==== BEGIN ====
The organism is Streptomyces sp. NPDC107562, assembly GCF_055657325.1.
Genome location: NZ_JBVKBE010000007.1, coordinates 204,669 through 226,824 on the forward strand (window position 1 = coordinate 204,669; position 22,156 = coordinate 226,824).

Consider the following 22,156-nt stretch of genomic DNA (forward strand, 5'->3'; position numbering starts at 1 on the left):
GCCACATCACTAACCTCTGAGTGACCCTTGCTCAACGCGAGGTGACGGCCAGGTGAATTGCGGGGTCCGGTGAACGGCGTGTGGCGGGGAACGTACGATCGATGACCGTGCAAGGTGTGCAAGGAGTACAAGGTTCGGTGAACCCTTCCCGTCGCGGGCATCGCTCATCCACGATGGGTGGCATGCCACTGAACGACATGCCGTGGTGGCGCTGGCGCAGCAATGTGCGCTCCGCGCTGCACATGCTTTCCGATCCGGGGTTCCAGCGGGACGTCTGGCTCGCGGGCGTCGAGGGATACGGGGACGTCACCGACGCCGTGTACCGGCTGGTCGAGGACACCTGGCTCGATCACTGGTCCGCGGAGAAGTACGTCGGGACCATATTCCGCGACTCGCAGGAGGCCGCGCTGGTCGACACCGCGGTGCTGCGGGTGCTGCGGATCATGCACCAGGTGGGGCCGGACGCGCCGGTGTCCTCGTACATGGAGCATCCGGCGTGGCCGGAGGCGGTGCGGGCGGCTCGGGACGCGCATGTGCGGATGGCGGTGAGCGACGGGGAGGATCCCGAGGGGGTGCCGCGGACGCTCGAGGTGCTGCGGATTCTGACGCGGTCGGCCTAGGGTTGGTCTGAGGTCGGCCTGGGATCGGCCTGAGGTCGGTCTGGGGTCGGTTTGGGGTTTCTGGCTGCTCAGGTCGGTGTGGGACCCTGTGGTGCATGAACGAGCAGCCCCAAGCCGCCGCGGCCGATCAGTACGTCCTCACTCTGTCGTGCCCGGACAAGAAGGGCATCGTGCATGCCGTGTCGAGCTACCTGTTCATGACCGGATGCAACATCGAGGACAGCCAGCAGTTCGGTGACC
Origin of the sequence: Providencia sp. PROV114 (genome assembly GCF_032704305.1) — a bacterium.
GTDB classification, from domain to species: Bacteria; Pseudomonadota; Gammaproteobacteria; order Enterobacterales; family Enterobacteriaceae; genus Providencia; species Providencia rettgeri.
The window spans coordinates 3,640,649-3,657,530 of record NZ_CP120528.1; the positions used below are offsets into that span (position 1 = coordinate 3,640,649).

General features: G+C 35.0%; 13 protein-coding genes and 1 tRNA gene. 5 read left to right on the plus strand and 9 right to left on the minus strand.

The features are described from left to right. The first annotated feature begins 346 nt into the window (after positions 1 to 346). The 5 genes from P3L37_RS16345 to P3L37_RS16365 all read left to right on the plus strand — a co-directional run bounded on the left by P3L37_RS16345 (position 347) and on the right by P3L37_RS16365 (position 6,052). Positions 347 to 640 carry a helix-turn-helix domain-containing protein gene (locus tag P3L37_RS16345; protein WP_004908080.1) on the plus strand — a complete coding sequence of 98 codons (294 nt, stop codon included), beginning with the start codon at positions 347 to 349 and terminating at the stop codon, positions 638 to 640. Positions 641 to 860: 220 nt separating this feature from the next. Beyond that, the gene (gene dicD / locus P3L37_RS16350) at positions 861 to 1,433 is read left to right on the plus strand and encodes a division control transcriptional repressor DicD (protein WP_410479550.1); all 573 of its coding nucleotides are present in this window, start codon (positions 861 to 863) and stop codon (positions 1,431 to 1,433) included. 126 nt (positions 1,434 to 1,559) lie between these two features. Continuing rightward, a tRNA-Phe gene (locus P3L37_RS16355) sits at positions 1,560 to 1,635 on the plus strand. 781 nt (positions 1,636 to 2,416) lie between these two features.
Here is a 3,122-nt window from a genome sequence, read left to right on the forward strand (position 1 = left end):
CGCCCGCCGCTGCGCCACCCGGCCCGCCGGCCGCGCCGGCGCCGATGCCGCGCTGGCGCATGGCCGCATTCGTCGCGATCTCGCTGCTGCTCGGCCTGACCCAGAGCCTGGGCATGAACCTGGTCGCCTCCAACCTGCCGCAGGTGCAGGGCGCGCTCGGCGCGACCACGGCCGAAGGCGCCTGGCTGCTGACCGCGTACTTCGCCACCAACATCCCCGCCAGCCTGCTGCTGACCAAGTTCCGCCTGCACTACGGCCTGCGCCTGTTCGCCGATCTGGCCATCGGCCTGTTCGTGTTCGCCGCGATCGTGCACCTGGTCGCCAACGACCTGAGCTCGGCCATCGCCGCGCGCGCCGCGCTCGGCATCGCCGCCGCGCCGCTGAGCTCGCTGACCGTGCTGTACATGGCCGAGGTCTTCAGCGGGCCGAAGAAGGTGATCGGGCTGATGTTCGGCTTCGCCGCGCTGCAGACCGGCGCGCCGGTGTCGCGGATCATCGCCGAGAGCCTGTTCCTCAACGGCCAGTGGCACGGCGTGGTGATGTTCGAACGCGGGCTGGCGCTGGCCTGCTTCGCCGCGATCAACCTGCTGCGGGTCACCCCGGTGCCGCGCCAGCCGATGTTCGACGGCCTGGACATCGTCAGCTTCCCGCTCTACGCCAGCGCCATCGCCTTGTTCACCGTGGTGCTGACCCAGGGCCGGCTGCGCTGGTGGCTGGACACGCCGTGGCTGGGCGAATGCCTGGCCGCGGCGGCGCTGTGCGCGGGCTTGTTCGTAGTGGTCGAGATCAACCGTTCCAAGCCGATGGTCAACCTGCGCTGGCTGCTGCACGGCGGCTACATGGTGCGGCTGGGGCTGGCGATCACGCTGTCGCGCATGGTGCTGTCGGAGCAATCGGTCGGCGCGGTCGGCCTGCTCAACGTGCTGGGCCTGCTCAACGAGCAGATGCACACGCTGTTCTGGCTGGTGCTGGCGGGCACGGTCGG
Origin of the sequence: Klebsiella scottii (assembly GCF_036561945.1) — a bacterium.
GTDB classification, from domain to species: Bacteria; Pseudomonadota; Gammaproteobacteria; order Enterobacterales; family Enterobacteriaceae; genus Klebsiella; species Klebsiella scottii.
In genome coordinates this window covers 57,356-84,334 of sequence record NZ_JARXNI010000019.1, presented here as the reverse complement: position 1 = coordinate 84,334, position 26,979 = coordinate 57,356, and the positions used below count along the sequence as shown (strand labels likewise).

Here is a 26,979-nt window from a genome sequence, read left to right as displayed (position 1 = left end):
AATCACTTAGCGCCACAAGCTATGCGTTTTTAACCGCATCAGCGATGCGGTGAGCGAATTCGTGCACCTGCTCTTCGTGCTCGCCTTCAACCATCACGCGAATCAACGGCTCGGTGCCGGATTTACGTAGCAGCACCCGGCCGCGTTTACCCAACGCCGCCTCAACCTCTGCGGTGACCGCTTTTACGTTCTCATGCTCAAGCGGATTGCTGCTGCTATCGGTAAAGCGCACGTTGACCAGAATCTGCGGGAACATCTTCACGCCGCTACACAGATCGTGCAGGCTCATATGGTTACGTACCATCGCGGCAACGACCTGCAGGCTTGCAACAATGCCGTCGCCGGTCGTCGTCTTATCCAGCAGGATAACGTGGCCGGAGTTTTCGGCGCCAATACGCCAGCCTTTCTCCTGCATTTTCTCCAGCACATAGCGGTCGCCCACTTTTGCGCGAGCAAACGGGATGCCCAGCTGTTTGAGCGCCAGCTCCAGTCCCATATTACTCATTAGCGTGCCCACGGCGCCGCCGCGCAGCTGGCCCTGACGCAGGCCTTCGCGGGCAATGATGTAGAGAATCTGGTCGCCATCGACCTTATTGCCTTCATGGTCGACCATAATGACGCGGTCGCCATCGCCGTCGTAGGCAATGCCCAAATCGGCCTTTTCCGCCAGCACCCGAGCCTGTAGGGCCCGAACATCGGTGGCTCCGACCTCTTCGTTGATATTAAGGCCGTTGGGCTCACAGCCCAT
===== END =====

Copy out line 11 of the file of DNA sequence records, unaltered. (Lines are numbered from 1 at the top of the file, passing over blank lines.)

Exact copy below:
CGCCCGCCGCTGCGCCACCCGGCCCGCCGGCCGCGCCGGCGCCGATGCCGCGCTGGCGCATGGCCGCATTCGTCGCGATCTCGCTGCTGCTCGGCCTGACCCAGAGCCTGGGCATGAACCTGGTCGCCTCCAACCTGCCGCAGGTGCAGGGCGCGCTCGGCGCGACCACGGCCGAAGGCGCCTGGCTGCTGACCGCGTACTTCGCCACCAACATCCCCGCCAGCCTGCTGCTGACCAAGTTCCGCCTGCACTACGGCCTGCGCCTGTTCGCCGATCTGGCCATCGGCCTGTTCGTGTTCGCCGCGATCGTGCACCTGGTCGCCAACGACCTGAGCTCGGCCATCGCCGCGCGCGCCGCGCTCGGCATCGCCGCCGCGCCGCTGAGCTCGCTGACCGTGCTGTACATGGCCGAGGTCTTCAGCGGGCCGAAGAAGGTGATCGGGCTGATGTTCGGCTTCGCCGCGCTGCAGACCGGCGCGCCGGTGTCGCGGATCATCGCCGAGAGCCTGTTCCTCAACGGCCAGTGGCACGGCGTGGTGATGTTCGAACGCGGGCTGGCGCTGGCCTGCTTCGCCGCGATCAACCTGCTGCGGGTCACCCCGGTGCCGCGCCAGCCGATGTTCGACGGCCTGGACATCGTCAGCTTCCCGCTCTACGCCAGCGCCATCGCCTTGTTCACCGTGGTGCTGACCCAGGGCCGGCTGCGCTGGTGGCTGGACACGCCGTGGCTGGGCGAATGCCTGGCCGCGGCGGCGCTGTGCGCGGGCTTGTTCGTAGTGGTCGAGATCAACCGTTCCAAGCCGATGGTCAACCTGCGCTGGCTGCTGCACGGCGGCTACATGGTGCGGCTGGGGCTGGCGATCACGCTGTCGCGCATGGTGCTGTCGGAGCAATCGGTCGGCGCGGTCGGCCTGCTCAACGTGCTGGGCCTGCTCAACGAGCAGATGCACACGCTGTTCTGGCTGGTGCTGGCGGGCACGGTCGG